Tom Cruise's Mission: Impossible sequel is living up to its name.

Paramount Pictures yelled, "Uncle," Wednesday, pushing back the release date of its big-budget popcorn flick some six months--to next May 24.

The studio had been hoping for a Christmas 1999 release--December 17, to be exact--for the Cruise-headlined Mission: Impossible 2.

But the production has been plagued by delays, although today's trade papers decline to paint the film as troubled.

The Mission: Impossible 2 move, meanwhile, sets up a Tom Cruise-packed Summer 2000. A second Cruise film--Minority Report, a sci-fi thriller directed by Steven Spielberg--is due out from 20th Century Fox on June 30, 2000. Unless Fox blinks and shuffles the date, it'll be selling a Tom Cruise movie--against a Tom Cruise movie.

Hopes for a winter release for Mission: Impossible 2 were merely "too ambitious," sources tell Daily Variety. After blown start dates in March due to script trouble, the film now is just one week behind schedule, the trade paper says.

In Australia, where the movie's being shot, the Daily Telegraph neatly anticipated the doomed December plans with a report Sunday that "key scenes," including a car-crash sequence, remained unshot and that production wouldn't wrap there until August 27.

For months, the word has been that the Mission: Impossible 2 crew wasn't enjoying the smoothest of sets. There were staff defections during the delays in March. There were location headaches. And there were "stylistic differences" between director John Woo (Face/Off) and cinematographer Andrew Lesnie, leading to Lesnie's exit in May.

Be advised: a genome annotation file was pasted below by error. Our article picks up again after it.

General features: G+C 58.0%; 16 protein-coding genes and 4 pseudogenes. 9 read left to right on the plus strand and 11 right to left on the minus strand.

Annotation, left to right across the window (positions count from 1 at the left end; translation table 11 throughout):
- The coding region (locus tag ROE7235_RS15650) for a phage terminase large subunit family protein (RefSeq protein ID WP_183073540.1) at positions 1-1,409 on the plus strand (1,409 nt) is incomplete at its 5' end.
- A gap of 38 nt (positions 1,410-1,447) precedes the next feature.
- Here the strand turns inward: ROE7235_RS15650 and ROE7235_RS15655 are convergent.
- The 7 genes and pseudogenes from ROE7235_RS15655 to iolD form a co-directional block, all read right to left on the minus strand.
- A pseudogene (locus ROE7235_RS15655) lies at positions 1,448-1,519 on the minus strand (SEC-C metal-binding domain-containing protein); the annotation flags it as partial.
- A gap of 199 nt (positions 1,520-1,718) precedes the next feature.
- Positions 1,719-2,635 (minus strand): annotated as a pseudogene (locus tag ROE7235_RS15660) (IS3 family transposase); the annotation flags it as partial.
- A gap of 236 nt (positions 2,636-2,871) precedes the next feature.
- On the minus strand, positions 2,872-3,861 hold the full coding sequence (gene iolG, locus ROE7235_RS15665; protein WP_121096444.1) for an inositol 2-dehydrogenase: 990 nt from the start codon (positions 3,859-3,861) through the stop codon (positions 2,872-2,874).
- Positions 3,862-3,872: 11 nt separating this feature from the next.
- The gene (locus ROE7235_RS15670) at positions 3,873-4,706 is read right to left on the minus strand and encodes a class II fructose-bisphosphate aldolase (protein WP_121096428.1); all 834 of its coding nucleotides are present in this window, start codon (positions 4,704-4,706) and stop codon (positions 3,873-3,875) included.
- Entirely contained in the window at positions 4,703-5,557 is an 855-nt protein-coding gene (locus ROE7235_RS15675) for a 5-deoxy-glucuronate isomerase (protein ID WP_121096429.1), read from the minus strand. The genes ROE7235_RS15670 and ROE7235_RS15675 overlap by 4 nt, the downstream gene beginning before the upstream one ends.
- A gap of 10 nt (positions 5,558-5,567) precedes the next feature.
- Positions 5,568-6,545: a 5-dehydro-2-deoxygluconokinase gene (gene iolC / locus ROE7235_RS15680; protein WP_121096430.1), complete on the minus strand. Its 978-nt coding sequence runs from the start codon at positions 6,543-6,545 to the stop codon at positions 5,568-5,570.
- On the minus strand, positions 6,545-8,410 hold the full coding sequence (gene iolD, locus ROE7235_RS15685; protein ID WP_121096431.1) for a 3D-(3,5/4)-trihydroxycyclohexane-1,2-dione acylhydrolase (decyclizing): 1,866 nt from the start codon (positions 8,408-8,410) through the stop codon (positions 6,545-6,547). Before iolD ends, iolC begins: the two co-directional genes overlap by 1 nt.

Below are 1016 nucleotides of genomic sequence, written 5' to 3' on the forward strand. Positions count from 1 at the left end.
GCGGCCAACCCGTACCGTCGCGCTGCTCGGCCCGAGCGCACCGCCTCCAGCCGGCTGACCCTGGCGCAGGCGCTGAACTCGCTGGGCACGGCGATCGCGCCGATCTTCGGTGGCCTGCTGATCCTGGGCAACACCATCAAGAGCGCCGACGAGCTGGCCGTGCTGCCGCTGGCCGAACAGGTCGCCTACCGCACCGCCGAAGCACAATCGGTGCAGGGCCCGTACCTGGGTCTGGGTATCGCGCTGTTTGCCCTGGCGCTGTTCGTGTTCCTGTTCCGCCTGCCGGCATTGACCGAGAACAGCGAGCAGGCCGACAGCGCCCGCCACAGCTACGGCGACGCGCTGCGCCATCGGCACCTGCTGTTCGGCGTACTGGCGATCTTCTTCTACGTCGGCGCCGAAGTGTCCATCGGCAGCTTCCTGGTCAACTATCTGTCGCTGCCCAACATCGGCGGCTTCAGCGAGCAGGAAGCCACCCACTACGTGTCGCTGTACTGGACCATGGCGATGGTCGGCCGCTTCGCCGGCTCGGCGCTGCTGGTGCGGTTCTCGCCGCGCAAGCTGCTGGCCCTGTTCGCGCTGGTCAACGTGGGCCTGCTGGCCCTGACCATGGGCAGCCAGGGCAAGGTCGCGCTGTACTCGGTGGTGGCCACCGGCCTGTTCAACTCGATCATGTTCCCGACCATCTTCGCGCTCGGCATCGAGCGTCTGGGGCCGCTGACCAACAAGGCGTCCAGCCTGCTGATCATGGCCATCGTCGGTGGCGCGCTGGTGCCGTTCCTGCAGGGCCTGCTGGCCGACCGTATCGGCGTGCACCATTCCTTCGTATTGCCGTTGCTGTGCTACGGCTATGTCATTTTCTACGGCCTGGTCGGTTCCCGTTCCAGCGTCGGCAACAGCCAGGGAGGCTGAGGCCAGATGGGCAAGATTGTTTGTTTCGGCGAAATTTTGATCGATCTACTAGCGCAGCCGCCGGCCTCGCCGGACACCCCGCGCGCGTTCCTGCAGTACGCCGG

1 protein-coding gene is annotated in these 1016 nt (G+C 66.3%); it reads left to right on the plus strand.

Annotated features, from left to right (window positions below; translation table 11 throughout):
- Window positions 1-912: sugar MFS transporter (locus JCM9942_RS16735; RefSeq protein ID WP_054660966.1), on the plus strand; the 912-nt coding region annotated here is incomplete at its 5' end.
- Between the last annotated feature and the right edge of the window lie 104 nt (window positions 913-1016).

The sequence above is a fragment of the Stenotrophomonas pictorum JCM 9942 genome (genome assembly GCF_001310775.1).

But, in the Hollywood Reporter, a Paramount executive labels "erroneous" any reports suggesting serious trouble with the production.

"We got started late, but everything is moving smoothly," says Robert Friedman, motion picture group vice chairman. "...We're in the throes of finishing production right now and don't want to compromise John Woo's postproduction time."

The original Mission: Impossible, a 1996 actioneer loosely based on the 1960s TV show of the same name, grossed some $180.9 million. Cruise reprises his role of gadget-proficient federal agent Ethan Hunt in the sequel. Ving Rhames also returns for the ride.

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